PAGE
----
‘Welcome to my world’ is a phrase I don't really like. It’s a lazy devise used by smug under-stressed people who are fully aware that the situation they’re describing is one most of us would swap our washing, ironing and aging relatives for in a second. It also seems to imply you’re not living in the same world with the same glamorous levels of pressure and responsibility in the first place, which is rarely true.

Most of the time it’s actually just a friendly, conversational devise I know, it’s just that’s not the way I’ve heard it used in the past half an hour…

Anyway, welcome to my world: first day of the summer holidays so, of course, exciting bit of new and extremely time-consuming business on the horizon, all potential play-dates settled in Italian villas for the duration, and swine flu. Well, sore throats and bad tempers at the moment, but I’m preparing for the apocalypse. And things are getting tense already.

There are lots of things you learn about yourself when you become a parent that you would never have been able to guess before entering your first labour ward. Many are good, most involve crying, and some are destined to shape the next decade of your life in their persistent presence. For me, the latter is my inability to remain calm when objects are being thrown. And the knowledge that objects will be thrown regularly and at random from now until early September has been the backdrop to all the waking time I’ve spent with my children over the past week.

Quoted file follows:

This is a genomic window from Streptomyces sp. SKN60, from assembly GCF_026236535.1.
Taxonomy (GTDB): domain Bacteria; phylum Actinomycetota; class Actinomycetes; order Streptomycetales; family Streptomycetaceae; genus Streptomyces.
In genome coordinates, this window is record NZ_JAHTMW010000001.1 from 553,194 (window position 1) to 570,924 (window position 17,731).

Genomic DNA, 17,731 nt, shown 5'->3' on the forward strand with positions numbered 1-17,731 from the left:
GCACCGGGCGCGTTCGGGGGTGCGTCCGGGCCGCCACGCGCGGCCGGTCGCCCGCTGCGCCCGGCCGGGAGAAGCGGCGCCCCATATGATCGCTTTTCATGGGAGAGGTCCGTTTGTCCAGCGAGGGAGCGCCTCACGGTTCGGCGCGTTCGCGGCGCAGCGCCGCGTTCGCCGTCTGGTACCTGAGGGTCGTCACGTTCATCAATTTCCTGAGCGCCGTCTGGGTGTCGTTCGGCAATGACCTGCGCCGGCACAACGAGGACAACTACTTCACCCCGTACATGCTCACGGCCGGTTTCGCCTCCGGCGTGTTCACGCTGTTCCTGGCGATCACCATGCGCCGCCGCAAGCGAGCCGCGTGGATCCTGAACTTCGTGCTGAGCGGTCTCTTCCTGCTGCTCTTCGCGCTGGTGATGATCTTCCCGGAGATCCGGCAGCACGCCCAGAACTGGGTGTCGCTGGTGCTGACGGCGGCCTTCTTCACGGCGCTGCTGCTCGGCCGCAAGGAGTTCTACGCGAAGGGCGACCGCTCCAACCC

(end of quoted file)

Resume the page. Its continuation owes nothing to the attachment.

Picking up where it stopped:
In my experience, the involuntary throw will take one of two classic forms. The first is an unconscious movement on a trajectory in direct opposition to the line of sight. It usually occurs when the child is consumed by a brightly lit TV screen but simultaneously feels the need to dispense of a juice cup, so hurls it over the shoulder without thought for what lies behind. This is your everyday involuntary throw: it’s easy to master, it isn’t age exclusive, and it’s the precursor to the common habit of dropping clothes neatly on the floor just inches away from the wardrobe or washing basket when you’re all grown up.

The second occurs when the child is holding something with excellent aerodynamics while standing within target range of a family heirloom, designer lampshade or aging relative. In this case the throw itself is a conscious movement, but the desire to hit the target is involuntary and deeply instinctive. In this case, no amount of screaming or power staring can prevent the inevitable.

In both instances, my response is always several minutes of irritable shouting using vocabulary based on responsibility and guilt that’s aimed at a child at least five years older than the one in front of me. Which doesn’t make anyone feel any better.